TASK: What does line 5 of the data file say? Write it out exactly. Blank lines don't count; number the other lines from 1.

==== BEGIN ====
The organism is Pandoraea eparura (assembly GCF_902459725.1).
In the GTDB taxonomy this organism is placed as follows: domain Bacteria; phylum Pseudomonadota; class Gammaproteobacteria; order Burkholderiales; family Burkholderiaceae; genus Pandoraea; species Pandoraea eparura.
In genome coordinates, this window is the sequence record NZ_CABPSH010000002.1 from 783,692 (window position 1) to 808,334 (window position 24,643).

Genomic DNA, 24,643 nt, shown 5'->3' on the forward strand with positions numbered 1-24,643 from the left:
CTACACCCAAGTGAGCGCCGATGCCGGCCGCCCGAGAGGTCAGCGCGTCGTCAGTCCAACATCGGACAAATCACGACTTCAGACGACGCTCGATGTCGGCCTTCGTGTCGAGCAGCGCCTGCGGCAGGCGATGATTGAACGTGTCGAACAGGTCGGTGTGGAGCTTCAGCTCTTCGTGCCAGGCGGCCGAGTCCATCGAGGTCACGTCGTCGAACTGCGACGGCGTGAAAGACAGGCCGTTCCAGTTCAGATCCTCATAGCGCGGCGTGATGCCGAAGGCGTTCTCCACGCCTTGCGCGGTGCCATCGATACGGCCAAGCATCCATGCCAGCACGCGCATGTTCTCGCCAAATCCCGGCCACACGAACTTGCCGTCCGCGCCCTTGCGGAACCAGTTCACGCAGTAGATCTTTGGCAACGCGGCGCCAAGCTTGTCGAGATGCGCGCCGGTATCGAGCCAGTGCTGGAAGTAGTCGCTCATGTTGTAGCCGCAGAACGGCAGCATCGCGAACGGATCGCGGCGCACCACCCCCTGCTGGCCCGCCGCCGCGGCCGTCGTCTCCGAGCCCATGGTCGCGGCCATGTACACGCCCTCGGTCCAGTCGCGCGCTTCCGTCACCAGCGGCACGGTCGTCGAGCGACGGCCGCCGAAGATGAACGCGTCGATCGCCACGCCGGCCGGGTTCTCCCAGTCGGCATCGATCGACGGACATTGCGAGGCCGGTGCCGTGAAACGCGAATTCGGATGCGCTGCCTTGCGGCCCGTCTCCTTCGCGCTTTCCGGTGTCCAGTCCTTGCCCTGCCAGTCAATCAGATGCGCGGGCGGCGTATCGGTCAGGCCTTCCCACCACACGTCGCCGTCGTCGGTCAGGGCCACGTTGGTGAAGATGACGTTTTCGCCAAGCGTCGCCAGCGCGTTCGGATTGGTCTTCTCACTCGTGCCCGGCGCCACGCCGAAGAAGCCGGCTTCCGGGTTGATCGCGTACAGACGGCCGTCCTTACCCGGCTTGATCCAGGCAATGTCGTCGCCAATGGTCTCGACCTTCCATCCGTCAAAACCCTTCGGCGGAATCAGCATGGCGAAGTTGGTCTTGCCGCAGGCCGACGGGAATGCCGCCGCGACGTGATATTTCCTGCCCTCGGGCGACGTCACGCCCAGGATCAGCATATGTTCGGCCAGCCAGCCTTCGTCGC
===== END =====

CTACACCCAAGTGAGCGCCGATGCCGGCCGCCCGAGAGGTCAGCGCGTCGTCAGTCCAACATCGGACAAATCACGACTTCAGACGACGCTCGATGTCGGCCTTCGTGTCGAGCAGCGCCTGCGGCAGGCGATGATTGAACGTGTCGAACAGGTCGGTGTGGAGCTTCAGCTCTTCGTGCCAGGCGGCCGAGTCCATCGAGGTCACGTCGTCGAACTGCGACGGCGTGAAAGACAGGCCGTTCCAGTTCAGATCCTCATAGCGCGGCGTGATGCCGAAGGCGTTCTCCACGCCTTGCGCGGTGCCATCGATACGGCCAAGCATCCATGCCAGCACGCGCATGTTCTCGCCAAATCCCGGCCACACGAACTTGCCGTCCGCGCCCTTGCGGAACCAGTTCACGCAGTAGATCTTTGGCAACGCGGCGCCAAGCTTGTCGAGATGCGCGCCGGTATCGAGCCAGTGCTGGAAGTAGTCGCTCATGTTGTAGCCGCAGAACGGCAGCATCGCGAACGGATCGCGGCGCACCACCCCCTGCTGGCCCGCCGCCGCGGCCGTCGTCTCCGAGCCCATGGTCGCGGCCATGTACACGCCCTCGGTCCAGTCGCGCGCTTCCGTCACCAGCGGCACGGTCGTCGAGCGACGGCCGCCGAAGATGAACGCGTCGATCGCCACGCCGGCCGGGTTCTCCCAGTCGGCATCGATCGACGGACATTGCGAGGCCGGTGCCGTGAAACGCGAATTCGGATGCGCTGCCTTGCGGCCCGTCTCCTTCGCGCTTTCCGGTGTCCAGTCCTTGCCCTGCCAGTCAATCAGATGCGCGGGCGGCGTATCGGTCAGGCCTTCCCACCACACGTCGCCGTCGTCGGTCAGGGCCACGTTGGTGAAGATGACGTTTTCGCCAAGCGTCGCCAGCGCGTTCGGATTGGTCTTCTCACTCGTGCCCGGCGCCACGCCGAAGAAGCCGGCTTCCGGGTTGATCGCGTACAGACGGCCGTCCTTACCCGGCTTGATCCAGGCAATGTCGTCGCCAATGGTCTCGACCTTCCATCCGTCAAAACCCTTCGGCGGAATCAGCATGGCGAAGTTGGTCTTGCCGCAGGCCGACGGGAATGCCGCCGCGACGTGATATTTCCTGCCCTCGGGCGACGTCACGCCCAGGATCAGCATATGTTCGGCCAGCCAGCCTTCGTCGC